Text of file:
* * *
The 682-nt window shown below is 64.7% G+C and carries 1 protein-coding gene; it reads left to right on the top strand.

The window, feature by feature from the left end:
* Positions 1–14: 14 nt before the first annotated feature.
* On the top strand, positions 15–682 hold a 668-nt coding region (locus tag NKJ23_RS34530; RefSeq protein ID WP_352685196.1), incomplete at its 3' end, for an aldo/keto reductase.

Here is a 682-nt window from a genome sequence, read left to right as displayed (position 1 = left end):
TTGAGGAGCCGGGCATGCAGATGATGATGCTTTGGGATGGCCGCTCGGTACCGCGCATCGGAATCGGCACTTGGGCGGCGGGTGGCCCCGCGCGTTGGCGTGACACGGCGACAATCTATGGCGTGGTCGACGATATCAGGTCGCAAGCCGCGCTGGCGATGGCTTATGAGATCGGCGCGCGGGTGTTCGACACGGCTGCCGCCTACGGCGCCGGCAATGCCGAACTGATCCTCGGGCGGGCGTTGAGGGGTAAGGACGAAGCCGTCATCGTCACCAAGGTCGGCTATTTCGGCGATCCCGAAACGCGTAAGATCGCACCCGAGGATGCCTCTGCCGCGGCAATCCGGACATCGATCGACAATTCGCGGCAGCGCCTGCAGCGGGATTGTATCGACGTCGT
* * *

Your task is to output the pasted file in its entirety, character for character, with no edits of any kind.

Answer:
The 682-nt window shown below is 64.7% G+C and carries 1 protein-coding gene; it reads left to right on the top strand.

The window, feature by feature from the left end:
* Positions 1–14: 14 nt before the first annotated feature.
* On the top strand, positions 15–682 hold a 668-nt coding region (locus tag NKJ23_RS34530; RefSeq protein ID WP_352685196.1), incomplete at its 3' end, for an aldo/keto reductase.

Here is a 682-nt window from a genome sequence, read left to right as displayed (position 1 = left end):
TTGAGGAGCCGGGCATGCAGATGATGATGCTTTGGGATGGCCGCTCGGTACCGCGCATCGGAATCGGCACTTGGGCGGCGGGTGGCCCCGCGCGTTGGCGTGACACGGCGACAATCTATGGCGTGGTCGACGATATCAGGTCGCAAGCCGCGCTGGCGATGGCTTATGAGATCGGCGCGCGGGTGTTCGACACGGCTGCCGCCTACGGCGCCGGCAATGCCGAACTGATCCTCGGGCGGGCGTTGAGGGGTAAGGACGAAGCCGTCATCGTCACCAAGGTCGGCTATTTCGGCGATCCCGAAACGCGTAAGATCGCACCCGAGGATGCCTCTGCCGCGGCAATCCGGACATCGATCGACAATTCGCGGCAGCGCCTGCAGCGGGATTGTATCGACGTCGT